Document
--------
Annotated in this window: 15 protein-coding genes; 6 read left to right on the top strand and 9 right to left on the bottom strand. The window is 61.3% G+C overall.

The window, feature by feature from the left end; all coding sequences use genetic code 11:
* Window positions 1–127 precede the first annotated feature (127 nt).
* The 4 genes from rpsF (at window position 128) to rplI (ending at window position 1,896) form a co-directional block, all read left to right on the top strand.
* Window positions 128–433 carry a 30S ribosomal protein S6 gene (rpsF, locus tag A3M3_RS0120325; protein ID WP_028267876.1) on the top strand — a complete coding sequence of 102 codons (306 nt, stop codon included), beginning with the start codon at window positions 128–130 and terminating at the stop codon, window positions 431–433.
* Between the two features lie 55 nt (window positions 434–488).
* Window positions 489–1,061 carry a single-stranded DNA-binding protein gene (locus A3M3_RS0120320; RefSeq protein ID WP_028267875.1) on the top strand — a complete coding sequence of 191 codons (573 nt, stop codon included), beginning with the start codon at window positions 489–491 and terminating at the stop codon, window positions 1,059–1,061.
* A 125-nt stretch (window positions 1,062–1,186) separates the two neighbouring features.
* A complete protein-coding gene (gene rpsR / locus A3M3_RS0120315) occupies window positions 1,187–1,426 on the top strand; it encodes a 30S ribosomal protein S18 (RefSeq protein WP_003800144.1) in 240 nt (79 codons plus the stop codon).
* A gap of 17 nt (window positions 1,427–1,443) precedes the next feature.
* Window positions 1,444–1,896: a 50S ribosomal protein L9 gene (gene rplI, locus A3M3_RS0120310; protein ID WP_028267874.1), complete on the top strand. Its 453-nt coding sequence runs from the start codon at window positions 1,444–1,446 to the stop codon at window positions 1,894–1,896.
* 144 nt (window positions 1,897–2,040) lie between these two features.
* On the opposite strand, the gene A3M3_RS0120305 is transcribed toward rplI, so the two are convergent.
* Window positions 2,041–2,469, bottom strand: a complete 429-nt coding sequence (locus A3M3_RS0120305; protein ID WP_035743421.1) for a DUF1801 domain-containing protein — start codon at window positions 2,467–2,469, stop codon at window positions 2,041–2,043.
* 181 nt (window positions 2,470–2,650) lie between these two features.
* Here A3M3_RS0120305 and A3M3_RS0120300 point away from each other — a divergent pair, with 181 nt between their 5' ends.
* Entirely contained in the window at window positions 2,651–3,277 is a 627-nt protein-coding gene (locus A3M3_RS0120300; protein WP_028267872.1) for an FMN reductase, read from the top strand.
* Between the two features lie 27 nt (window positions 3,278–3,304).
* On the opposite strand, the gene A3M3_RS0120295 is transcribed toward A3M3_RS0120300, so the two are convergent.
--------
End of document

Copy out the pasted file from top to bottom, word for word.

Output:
Annotated in this window: 15 protein-coding genes; 6 read left to right on the top strand and 9 right to left on the bottom strand. The window is 61.3% G+C overall.

The window, feature by feature from the left end; all coding sequences use genetic code 11:
* Window positions 1–127 precede the first annotated feature (127 nt).
* The 4 genes from rpsF (at window position 128) to rplI (ending at window position 1,896) form a co-directional block, all read left to right on the top strand.
* Window positions 128–433 carry a 30S ribosomal protein S6 gene (rpsF, locus tag A3M3_RS0120325; protein ID WP_028267876.1) on the top strand — a complete coding sequence of 102 codons (306 nt, stop codon included), beginning with the start codon at window positions 128–130 and terminating at the stop codon, window positions 431–433.
* Between the two features lie 55 nt (window positions 434–488).
* Window positions 489–1,061 carry a single-stranded DNA-binding protein gene (locus A3M3_RS0120320; RefSeq protein ID WP_028267875.1) on the top strand — a complete coding sequence of 191 codons (573 nt, stop codon included), beginning with the start codon at window positions 489–491 and terminating at the stop codon, window positions 1,059–1,061.
* A 125-nt stretch (window positions 1,062–1,186) separates the two neighbouring features.
* A complete protein-coding gene (gene rpsR / locus A3M3_RS0120315) occupies window positions 1,187–1,426 on the top strand; it encodes a 30S ribosomal protein S18 (RefSeq protein WP_003800144.1) in 240 nt (79 codons plus the stop codon).
* A gap of 17 nt (window positions 1,427–1,443) precedes the next feature.
* Window positions 1,444–1,896: a 50S ribosomal protein L9 gene (gene rplI, locus A3M3_RS0120310; protein ID WP_028267874.1), complete on the top strand. Its 453-nt coding sequence runs from the start codon at window positions 1,444–1,446 to the stop codon at window positions 1,894–1,896.
* 144 nt (window positions 1,897–2,040) lie between these two features.
* On the opposite strand, the gene A3M3_RS0120305 is transcribed toward rplI, so the two are convergent.
* Window positions 2,041–2,469, bottom strand: a complete 429-nt coding sequence (locus A3M3_RS0120305; protein ID WP_035743421.1) for a DUF1801 domain-containing protein — start codon at window positions 2,467–2,469, stop codon at window positions 2,041–2,043.
* 181 nt (window positions 2,470–2,650) lie between these two features.
* Here A3M3_RS0120305 and A3M3_RS0120300 point away from each other — a divergent pair, with 181 nt between their 5' ends.
* Entirely contained in the window at window positions 2,651–3,277 is a 627-nt protein-coding gene (locus A3M3_RS0120300; protein WP_028267872.1) for an FMN reductase, read from the top strand.
* Between the two features lie 27 nt (window positions 3,278–3,304).
* On the opposite strand, the gene A3M3_RS0120295 is transcribed toward A3M3_RS0120300, so the two are convergent.